Directed by Robert Zemeckis | Written by Steven Knight | 124 min
Zemeckis is a disciple of Spielberg, the creator of high-end Hollywood entertainment like Back To The Future, Forrest Gump, and Contact. More recently he’s been as interested in computer generated imagery as in story and character, with films like last year’s The Walk. It was a picture I liked, but largely because how successfully the imagery recreated the World Trade Centre.
Here his fascination with CGI is just a distraction from a lifeless story, with a cast of talented actors going through the motions. There may be an exciting thriller to be made from this material, but Allied doesn’t manage it.
Max (Brad Pitt) is a Canadian officer—with a dream of ranching in Medicine Hat—and Marianne (Marion Cotillard) a French resistance fighter. They meet in 1942 Casablanca, an unflattering cinematic reference. They complete their mission, swiftly going from distrustful partners to lovers, then off to London where they marry and have a child, but Max’s superiors in military intelligence (including Jared Harris) suspect Marianne might have other allegiances. In the midst of this, Zemeckis features Lizzy Caplan in a pointless role as Max’s lesbian sister. If the wonderful Caplan can’t improve a picture, you know you’re in trouble.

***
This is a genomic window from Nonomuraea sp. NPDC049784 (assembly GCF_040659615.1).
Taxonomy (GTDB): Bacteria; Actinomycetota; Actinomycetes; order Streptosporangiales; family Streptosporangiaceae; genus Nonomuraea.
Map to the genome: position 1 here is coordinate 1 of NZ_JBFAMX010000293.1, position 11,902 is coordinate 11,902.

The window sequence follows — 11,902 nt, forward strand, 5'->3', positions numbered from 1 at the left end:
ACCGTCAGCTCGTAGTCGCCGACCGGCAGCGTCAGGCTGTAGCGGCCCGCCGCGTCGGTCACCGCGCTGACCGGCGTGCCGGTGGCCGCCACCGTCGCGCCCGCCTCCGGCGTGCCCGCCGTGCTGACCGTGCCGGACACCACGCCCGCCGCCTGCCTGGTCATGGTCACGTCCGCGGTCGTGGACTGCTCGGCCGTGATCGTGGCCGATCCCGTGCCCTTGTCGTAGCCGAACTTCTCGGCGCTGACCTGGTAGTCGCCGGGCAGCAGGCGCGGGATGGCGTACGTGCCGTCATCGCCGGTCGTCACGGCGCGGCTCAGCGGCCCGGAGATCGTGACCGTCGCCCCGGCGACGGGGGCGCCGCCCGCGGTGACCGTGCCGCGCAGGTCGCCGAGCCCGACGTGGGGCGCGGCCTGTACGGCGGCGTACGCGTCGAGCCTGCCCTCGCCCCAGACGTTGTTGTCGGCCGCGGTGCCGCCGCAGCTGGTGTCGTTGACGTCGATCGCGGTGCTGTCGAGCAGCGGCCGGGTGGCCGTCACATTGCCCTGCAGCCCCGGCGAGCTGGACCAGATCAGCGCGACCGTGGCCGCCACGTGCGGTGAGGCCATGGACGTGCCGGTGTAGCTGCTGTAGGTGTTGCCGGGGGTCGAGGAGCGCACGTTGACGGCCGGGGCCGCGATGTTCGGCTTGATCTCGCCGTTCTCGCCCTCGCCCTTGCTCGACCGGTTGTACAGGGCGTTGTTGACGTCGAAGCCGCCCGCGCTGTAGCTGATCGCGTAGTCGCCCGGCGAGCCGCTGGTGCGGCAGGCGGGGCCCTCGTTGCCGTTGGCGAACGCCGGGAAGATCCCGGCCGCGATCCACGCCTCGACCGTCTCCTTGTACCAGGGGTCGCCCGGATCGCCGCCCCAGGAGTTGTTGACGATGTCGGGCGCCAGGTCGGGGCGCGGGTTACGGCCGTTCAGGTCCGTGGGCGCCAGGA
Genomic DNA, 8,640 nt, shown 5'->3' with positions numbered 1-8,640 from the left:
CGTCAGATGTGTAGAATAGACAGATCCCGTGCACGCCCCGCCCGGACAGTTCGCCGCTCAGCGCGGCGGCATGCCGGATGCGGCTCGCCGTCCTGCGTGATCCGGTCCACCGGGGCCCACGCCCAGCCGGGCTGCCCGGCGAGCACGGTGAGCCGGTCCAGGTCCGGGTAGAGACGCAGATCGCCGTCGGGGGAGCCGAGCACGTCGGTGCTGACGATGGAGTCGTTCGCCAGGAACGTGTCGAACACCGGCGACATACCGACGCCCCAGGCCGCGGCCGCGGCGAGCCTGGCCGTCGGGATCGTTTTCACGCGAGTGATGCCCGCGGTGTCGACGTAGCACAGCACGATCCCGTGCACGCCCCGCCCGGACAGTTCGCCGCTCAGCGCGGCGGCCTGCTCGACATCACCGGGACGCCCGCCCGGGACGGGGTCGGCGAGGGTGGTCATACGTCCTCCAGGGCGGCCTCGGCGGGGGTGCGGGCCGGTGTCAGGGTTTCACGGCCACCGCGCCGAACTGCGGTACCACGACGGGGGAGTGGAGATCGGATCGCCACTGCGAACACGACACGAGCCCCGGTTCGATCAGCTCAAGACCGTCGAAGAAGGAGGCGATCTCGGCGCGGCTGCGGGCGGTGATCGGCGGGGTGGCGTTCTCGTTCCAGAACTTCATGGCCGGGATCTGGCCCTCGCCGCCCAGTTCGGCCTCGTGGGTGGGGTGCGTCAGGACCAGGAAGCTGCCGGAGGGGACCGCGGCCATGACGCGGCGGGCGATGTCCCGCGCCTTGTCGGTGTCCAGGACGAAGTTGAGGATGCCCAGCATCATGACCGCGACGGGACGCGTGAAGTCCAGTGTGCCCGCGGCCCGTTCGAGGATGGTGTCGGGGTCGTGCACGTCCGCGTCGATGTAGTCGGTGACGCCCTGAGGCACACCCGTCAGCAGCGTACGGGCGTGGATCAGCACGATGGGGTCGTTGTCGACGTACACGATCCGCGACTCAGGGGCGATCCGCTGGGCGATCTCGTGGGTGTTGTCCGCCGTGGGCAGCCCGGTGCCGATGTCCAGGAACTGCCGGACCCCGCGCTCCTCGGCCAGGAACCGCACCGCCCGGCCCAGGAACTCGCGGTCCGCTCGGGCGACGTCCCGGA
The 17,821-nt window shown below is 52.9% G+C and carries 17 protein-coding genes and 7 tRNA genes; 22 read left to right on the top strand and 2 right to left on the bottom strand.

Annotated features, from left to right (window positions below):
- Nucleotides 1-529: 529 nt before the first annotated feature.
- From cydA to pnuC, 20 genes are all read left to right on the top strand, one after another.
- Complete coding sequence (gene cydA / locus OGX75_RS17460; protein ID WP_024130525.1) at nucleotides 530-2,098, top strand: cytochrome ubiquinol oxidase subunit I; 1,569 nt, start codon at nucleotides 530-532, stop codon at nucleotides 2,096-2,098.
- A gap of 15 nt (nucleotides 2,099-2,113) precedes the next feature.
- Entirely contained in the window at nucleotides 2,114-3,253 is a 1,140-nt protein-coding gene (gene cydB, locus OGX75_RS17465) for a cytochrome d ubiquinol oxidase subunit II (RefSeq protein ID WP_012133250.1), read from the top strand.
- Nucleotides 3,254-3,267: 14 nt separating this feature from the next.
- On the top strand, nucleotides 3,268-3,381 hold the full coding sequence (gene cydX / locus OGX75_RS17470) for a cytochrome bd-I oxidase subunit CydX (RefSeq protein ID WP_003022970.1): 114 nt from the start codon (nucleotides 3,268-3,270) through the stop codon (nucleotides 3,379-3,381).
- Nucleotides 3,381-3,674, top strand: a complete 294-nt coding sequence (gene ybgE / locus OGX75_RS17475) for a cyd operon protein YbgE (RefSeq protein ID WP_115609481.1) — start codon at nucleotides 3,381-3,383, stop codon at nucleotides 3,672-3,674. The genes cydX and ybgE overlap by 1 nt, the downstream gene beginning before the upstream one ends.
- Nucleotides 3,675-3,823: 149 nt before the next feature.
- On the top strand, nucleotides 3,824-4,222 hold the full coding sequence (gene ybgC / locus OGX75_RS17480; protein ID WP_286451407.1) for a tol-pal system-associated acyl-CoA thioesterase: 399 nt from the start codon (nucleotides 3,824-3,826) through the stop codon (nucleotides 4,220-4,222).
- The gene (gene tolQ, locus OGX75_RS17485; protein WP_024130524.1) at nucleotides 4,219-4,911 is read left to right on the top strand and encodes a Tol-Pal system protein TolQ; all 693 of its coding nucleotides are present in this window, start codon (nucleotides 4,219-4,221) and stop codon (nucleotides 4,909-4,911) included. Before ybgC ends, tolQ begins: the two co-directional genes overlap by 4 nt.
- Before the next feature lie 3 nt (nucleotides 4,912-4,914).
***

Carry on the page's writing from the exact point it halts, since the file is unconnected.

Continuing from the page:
I spent the first act mostly wondering if Zemeckis had instructed his special effects team to remove the bags under Pitt’s eyes, taking 10 years off his face but also hampering his ability to emote. He might just be slathered in make-up, but either way he looks terminally bored. Cotillard is a little better, but she and Pitt have no spark. Any scurrilous rumours about an affair on set are hard to believe based on their onscreen chemistry.
To compound these issues, Zemeckis overuses the studio and green screen, giving the entire production an artificial sheen. If that’s his way to evoke classic wartime dramas like Casablanca, he should’ve offered some pizzazz in how he moves the camera, in sound editing or score utility, which is entirely absent in scenes where it might have helped provide suspense. And the script, by Steven Knight, the otherwise brilliant writer of Eastern Promises and Locke, is no fun at all.
Back in 2006, Steven Soderbergh made a World War II drama in the Michael Curtiz style called The Good German, starring Pitt’s pal George Clooney and Cate Blanchett. It was a dud. Makes you wish the Allied stars and their director had taken notes.